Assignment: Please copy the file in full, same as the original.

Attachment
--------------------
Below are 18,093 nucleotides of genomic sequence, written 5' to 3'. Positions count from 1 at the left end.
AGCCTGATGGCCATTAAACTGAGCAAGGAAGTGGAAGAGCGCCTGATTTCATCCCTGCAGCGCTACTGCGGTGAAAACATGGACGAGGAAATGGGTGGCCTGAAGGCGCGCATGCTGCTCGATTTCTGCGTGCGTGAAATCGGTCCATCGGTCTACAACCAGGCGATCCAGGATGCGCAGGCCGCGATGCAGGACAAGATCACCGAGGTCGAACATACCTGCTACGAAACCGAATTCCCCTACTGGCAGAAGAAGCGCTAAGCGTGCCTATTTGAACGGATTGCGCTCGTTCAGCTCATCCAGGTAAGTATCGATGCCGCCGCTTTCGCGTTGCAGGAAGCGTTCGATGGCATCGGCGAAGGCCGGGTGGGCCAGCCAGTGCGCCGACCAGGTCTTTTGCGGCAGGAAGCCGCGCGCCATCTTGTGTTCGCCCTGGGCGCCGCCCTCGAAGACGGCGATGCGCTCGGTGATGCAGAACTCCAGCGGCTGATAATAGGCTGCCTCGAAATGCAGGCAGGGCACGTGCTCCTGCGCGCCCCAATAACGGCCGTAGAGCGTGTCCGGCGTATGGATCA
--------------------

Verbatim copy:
Below are 18,093 nucleotides of genomic sequence, written 5' to 3'. Positions count from 1 at the left end.
AGCCTGATGGCCATTAAACTGAGCAAGGAAGTGGAAGAGCGCCTGATTTCATCCCTGCAGCGCTACTGCGGTGAAAACATGGACGAGGAAATGGGTGGCCTGAAGGCGCGCATGCTGCTCGATTTCTGCGTGCGTGAAATCGGTCCATCGGTCTACAACCAGGCGATCCAGGATGCGCAGGCCGCGATGCAGGACAAGATCACCGAGGTCGAACATACCTGCTACGAAACCGAATTCCCCTACTGGCAGAAGAAGCGCTAAGCGTGCCTATTTGAACGGATTGCGCTCGTTCAGCTCATCCAGGTAAGTATCGATGCCGCCGCTTTCGCGTTGCAGGAAGCGTTCGATGGCATCGGCGAAGGCCGGGTGGGCCAGCCAGTGCGCCGACCAGGTCTTTTGCGGCAGGAAGCCGCGCGCCATCTTGTGTTCGCCCTGGGCGCCGCCCTCGAAGACGGCGATGCGCTCGGTGATGCAGAACTCCAGCGGCTGATAATAGGCTGCCTCGAAATGCAGGCAGGGCACGTGCTCCTGCGCGCCCCAATAACGGCCGTAGAGCGTGTCCGGCGTATGGATCA